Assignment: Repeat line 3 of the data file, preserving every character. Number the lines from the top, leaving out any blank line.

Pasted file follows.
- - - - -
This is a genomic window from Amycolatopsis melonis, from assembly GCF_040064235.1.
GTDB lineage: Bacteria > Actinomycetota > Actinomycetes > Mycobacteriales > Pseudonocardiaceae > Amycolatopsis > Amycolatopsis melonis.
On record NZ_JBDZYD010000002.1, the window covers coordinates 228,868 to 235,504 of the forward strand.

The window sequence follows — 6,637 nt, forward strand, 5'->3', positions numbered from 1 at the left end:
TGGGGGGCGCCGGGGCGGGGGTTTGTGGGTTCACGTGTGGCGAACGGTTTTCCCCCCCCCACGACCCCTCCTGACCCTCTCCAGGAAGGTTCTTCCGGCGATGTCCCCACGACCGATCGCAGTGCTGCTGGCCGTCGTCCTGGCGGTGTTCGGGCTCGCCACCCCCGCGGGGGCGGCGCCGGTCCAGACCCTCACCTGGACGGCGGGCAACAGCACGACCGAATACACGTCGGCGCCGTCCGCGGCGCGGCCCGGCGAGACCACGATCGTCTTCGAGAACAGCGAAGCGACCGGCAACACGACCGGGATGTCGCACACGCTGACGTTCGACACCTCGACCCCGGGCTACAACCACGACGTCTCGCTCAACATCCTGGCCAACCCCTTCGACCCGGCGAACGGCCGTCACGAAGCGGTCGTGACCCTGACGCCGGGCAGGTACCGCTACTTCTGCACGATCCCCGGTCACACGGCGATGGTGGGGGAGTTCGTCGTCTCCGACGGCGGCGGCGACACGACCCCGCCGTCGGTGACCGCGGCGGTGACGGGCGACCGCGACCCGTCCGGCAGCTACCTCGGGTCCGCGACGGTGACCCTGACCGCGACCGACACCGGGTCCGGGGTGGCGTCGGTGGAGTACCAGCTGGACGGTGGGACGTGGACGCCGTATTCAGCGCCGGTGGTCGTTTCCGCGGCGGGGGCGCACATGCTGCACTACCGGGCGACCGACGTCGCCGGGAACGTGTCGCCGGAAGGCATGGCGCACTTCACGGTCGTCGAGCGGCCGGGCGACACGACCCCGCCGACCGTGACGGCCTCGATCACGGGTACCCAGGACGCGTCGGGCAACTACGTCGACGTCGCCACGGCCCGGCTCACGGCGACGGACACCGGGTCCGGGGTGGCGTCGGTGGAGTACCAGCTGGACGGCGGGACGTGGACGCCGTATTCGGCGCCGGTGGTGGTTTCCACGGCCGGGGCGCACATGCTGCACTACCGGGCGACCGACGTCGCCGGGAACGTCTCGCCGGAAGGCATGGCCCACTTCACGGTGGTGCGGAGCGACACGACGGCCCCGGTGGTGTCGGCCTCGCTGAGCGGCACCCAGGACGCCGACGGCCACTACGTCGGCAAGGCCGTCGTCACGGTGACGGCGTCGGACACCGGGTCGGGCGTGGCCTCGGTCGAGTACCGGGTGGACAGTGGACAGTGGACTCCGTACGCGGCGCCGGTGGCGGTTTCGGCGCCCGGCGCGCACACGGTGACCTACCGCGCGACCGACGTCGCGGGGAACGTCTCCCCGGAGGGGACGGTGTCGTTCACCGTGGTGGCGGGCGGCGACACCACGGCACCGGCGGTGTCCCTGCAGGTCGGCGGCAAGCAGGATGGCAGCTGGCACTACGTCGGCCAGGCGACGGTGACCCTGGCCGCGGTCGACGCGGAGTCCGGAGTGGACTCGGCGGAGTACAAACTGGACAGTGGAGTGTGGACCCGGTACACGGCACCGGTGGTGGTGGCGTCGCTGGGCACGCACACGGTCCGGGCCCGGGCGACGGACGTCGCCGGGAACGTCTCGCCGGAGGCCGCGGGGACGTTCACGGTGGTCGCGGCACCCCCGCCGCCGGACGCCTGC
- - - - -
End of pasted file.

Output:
On record NZ_JBDZYD010000002.1, the window covers coordinates 228,868 to 235,504 of the forward strand.